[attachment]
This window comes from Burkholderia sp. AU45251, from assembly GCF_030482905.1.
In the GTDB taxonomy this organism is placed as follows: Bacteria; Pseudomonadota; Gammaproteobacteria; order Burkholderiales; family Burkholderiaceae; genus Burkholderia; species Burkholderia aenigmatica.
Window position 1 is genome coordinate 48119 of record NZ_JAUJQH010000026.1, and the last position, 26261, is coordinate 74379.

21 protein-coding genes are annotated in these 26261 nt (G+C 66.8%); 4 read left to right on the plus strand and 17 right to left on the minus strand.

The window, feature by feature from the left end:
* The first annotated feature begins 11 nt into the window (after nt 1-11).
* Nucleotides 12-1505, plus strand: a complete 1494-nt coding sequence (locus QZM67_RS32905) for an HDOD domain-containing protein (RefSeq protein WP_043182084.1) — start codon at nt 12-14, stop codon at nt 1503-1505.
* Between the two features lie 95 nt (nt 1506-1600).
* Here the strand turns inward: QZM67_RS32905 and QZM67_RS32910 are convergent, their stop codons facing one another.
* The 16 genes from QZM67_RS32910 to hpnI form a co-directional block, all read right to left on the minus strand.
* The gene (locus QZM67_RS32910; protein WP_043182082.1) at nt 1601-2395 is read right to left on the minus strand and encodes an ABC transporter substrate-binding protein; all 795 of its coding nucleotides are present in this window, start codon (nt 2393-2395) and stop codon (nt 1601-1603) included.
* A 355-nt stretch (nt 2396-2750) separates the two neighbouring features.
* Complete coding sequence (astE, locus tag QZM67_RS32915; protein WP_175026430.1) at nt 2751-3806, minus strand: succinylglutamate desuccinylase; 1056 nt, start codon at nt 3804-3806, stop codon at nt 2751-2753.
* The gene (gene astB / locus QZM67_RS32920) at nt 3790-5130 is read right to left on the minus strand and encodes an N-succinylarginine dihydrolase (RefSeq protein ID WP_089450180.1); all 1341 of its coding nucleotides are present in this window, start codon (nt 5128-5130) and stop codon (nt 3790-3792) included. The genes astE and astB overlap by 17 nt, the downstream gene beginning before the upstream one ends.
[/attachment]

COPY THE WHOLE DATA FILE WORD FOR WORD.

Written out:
This window comes from Burkholderia sp. AU45251, from assembly GCF_030482905.1.
In the GTDB taxonomy this organism is placed as follows: Bacteria; Pseudomonadota; Gammaproteobacteria; order Burkholderiales; family Burkholderiaceae; genus Burkholderia; species Burkholderia aenigmatica.
Window position 1 is genome coordinate 48119 of record NZ_JAUJQH010000026.1, and the last position, 26261, is coordinate 74379.

21 protein-coding genes are annotated in these 26261 nt (G+C 66.8%); 4 read left to right on the plus strand and 17 right to left on the minus strand.

The window, feature by feature from the left end:
* The first annotated feature begins 11 nt into the window (after nt 1-11).
* Nucleotides 12-1505, plus strand: a complete 1494-nt coding sequence (locus QZM67_RS32905) for an HDOD domain-containing protein (RefSeq protein WP_043182084.1) — start codon at nt 12-14, stop codon at nt 1503-1505.
* Between the two features lie 95 nt (nt 1506-1600).
* Here the strand turns inward: QZM67_RS32905 and QZM67_RS32910 are convergent, their stop codons facing one another.
* The 16 genes from QZM67_RS32910 to hpnI form a co-directional block, all read right to left on the minus strand.
* The gene (locus QZM67_RS32910; protein WP_043182082.1) at nt 1601-2395 is read right to left on the minus strand and encodes an ABC transporter substrate-binding protein; all 795 of its coding nucleotides are present in this window, start codon (nt 2393-2395) and stop codon (nt 1601-1603) included.
* A 355-nt stretch (nt 2396-2750) separates the two neighbouring features.
* Complete coding sequence (astE, locus tag QZM67_RS32915; protein WP_175026430.1) at nt 2751-3806, minus strand: succinylglutamate desuccinylase; 1056 nt, start codon at nt 3804-3806, stop codon at nt 2751-2753.
* The gene (gene astB / locus QZM67_RS32920) at nt 3790-5130 is read right to left on the minus strand and encodes an N-succinylarginine dihydrolase (RefSeq protein ID WP_089450180.1); all 1341 of its coding nucleotides are present in this window, start codon (nt 5128-5130) and stop codon (nt 3790-3792) included. The genes astE and astB overlap by 17 nt, the downstream gene beginning before the upstream one ends.